Gender is not just ‘nice’ or to be left for later – gender-informed reporting is a necessary tool for us to understand, report and explain the world better to our audiences. Gender proficiency is part of the nose for news.
That’s what our latest book, ‘Gender on Our News Radar: A View from Southeast Asia, dives into.
The book is written by Fojo consultant Johanna Son.
The 60-page book invites us to be curious about the words around gender in the media – and offers real-world tips in newspeak, drawing from the context of Southeast Asia.
Myanmar journalists keen on gender as a reporting tool, survey shows
-What most still understand gender to be is just male and female and to promote the participation of women voices in the community through the media platform. Actually, the definition of gender is so much wider than that, says Kyaw Min Swe, Executive Director of Myanmar Journalism Institute and longterm partner of Fojo Media Institute.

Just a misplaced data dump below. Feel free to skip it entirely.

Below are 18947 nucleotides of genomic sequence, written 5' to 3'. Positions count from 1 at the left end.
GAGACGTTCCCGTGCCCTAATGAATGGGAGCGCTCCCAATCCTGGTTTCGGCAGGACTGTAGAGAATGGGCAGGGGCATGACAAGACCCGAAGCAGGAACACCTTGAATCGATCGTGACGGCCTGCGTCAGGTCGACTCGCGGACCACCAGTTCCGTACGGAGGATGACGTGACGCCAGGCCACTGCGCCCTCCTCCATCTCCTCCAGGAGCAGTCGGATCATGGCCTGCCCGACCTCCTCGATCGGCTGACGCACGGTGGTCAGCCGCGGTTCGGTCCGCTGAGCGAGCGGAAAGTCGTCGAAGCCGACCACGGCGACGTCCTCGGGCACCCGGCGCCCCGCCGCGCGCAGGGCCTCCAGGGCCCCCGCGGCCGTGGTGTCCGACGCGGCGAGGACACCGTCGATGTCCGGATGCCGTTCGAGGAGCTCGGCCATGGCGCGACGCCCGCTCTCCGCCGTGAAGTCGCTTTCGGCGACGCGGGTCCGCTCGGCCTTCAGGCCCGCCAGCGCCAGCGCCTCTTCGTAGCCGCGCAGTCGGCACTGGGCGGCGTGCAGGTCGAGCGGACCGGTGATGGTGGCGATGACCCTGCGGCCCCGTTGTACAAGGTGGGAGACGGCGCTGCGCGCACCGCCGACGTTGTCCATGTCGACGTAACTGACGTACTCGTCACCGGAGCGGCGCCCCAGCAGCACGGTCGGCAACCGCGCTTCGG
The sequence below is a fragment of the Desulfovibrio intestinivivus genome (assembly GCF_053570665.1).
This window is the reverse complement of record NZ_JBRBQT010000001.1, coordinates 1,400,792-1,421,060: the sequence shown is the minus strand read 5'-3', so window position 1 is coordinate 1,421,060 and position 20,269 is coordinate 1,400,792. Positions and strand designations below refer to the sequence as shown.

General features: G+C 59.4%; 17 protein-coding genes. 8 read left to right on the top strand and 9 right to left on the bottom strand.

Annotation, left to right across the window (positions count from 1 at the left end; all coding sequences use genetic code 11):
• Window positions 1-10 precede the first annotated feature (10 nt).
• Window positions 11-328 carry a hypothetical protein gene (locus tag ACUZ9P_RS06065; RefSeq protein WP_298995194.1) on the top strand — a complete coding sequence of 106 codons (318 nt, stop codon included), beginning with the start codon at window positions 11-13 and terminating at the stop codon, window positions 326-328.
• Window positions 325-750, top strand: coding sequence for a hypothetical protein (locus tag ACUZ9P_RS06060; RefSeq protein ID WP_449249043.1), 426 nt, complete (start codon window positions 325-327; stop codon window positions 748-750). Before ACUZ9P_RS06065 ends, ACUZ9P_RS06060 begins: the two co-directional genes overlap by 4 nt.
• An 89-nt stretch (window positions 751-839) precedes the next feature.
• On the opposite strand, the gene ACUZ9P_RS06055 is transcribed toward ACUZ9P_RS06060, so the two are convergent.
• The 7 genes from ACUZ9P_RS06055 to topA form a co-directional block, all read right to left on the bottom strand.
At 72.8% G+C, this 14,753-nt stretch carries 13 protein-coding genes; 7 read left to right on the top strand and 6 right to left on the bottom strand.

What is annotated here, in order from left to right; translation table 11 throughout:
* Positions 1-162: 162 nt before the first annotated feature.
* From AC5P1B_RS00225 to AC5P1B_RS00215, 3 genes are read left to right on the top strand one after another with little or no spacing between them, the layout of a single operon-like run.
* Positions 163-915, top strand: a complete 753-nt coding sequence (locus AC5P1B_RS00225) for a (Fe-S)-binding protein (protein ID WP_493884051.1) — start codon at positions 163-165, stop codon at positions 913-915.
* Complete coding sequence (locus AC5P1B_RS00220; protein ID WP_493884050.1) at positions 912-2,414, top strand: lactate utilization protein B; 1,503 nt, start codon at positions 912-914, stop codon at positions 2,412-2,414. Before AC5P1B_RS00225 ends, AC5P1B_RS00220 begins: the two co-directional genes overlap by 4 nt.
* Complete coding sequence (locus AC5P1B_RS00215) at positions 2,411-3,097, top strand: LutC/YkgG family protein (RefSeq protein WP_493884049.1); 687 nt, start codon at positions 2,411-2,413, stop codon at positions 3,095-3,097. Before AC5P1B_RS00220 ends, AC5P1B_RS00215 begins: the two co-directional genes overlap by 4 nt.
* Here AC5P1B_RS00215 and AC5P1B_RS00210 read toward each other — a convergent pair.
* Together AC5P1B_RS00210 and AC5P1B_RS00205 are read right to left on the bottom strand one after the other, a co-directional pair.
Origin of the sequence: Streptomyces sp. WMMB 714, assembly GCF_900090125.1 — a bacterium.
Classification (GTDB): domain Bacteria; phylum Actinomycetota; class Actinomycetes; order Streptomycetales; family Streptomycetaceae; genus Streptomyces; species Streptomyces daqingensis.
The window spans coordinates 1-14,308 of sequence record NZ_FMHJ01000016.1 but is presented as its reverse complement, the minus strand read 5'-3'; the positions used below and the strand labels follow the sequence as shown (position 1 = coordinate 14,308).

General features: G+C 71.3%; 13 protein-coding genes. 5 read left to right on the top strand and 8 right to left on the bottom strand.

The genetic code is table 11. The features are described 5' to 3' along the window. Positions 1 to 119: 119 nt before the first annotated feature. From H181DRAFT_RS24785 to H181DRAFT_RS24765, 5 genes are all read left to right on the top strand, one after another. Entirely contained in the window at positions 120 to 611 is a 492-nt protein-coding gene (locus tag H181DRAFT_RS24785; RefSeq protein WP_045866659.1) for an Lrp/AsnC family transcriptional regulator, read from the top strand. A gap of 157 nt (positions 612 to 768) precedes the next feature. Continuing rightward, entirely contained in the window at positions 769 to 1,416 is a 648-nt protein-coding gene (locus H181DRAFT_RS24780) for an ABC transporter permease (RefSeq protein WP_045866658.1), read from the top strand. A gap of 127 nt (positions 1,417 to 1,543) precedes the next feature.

Thai audiences seek trusted media, not just the quick one
The multi-skilled, multi-tasking and ever-mindful journalist is in demand in these times of media disruption in Thailand, as well as elsewhere in Southeast Asia. With the digitalisation of our information settings comes the need to update not just how news is reported, but the teaching and training of journalism itself.
In this chat, Jessada and Fojo Media Institute’s consultant Johanna Son discuss the challenges that our changed media settings pose on journalism today, why it is important to develop journalism learning tools that are contextualised in perspective and language.
Voices of women journalists in Myanmar
“I know the potential dangers and consider that I could be the one who is shot that day, but I want to go to the demonstrations myself anyway.